Published On: Mon, Dec 7th, 2020

Mingo says letter is “a corporate matter”

~ Holding wants to fire Airport-CEO Brian Mingo ~

PHILIPSBUG – In a letter dated December 3, the Princess Juliana International Airport Holding has asked the airport’s CEO Brian Mingo to resign per January 4, 2021. The letter was delivered by hand and via email. Remarkably, the next day the complete letter was already in the public domain.

Mr. Mingo described the matter in a brief statement to stmaartennews.com as “a corporate matter” and that using the public media is not the way to go: “Letters such as these should be handled in meetings and behind closed doors. It was very uncommon for this to be released.”

Mr. Mingo declined therefore to comment on the matter at hand, though he did state that he will “fix our airport the right way.”

The letter asking Mingo to resign is signed by the holding’s managing director Dexter Doncher, chairman of the supervisory board of directors A.G. Daniel and the board’s Secretary R.D. Hodge.

The holding “strongly suggests” that Mingo resign by the end of the day the letter was written (December 4) per January 4, 2021. “Failure to comply with this request will ultimately lead us taking the necessary legal measures to terminate the relationship,” the letter states.

Download the complete letter here>>>

As for the reasons Mingo has to go, the holding lists five reproaches: 1. Lack of real progress of airport terminal reconstruction; 2. Your vision for PJIA not aligned with vision of shareholder and government; 3. Non-cohesive relationship with fellow managing board-members; 4. Strained relationship with employees resulting in the employees’ issuance of a letter of non-confidence in you; and 5. Your latest presentation to the shareholder and COM (Council of Ministers) on November 12, 2020, outlining the increase in reconstruction budget costs from $107 to $119 million allegedly due to indexation rates and additional project costs that will continue to be an issue seeing the delay in the reconstruction.

That’s not the end of it; the holding also reproaches Mingo for “a lack of interest in pursuing the necessary steps in realizing the much-needed US pre-clearance for the airport.” That the fuel farm has not been relocated yet, that the new fuel farm has not been built and that construction of the Fixed Base Operations building (“for which a contract has already been signed”) has not begun is also Mingo’s fault according to the holding.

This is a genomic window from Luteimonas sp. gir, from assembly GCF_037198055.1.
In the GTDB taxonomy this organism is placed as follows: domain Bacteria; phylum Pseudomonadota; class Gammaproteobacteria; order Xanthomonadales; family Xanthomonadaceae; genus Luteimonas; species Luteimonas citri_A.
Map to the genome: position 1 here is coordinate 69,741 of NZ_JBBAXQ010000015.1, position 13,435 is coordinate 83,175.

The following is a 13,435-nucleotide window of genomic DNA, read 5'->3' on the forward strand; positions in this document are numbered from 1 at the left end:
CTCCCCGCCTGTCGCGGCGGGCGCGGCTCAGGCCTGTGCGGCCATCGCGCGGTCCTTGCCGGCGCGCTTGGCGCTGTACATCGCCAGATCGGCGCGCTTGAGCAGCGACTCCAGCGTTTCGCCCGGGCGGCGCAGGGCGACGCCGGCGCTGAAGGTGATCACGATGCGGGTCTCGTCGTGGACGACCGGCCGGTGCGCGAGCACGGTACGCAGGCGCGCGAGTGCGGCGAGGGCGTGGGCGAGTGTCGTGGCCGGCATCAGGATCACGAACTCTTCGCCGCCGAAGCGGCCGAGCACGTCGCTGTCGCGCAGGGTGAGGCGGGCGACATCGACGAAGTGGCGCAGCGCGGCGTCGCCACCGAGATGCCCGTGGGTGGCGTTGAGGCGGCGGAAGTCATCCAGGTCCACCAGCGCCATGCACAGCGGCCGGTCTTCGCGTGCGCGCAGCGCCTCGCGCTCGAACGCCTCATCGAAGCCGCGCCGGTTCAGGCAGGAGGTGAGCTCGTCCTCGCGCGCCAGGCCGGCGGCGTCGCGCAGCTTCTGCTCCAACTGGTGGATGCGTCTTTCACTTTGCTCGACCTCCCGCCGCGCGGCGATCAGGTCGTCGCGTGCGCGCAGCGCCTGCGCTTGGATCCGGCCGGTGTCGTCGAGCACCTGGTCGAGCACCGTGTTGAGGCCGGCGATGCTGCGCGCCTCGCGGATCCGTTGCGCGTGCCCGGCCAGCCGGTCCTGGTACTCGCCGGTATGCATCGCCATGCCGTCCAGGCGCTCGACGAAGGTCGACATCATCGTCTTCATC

Especially the reproach about US pre-clearance is odd. In September 2019, former Minister of Finance Perry Geerlings said during a Council of Ministers press briefing that, while US pre-clearance remains a priority “it has its place in the development of the airport.”

According to Geerlings, the facility requires an investment of between $55 and $80 million; the annual operating costs will be between $8 and $10 million, while the facility would at best result in an increase of 100,000 passengers flying through St. Maarten to the United States.

Furthermore, pre-clearance requires steps that are beyond Mingo’s control. Geerlings pointed out that the government has to finalize a bilateral agreement with the United States and that tax exemptions have to be put in place for the more than 80 Americans that will be employed at the pre-clearance facility.

Why Mingo Must Go?

In the photo above, you see Brian Mingo in better days when he flew to Washington for the signing of the World Bank and EIB loan agreements with the airport. What has changed since then?

Related article: Government signs long-overdue funding agreements for airport reconstruction



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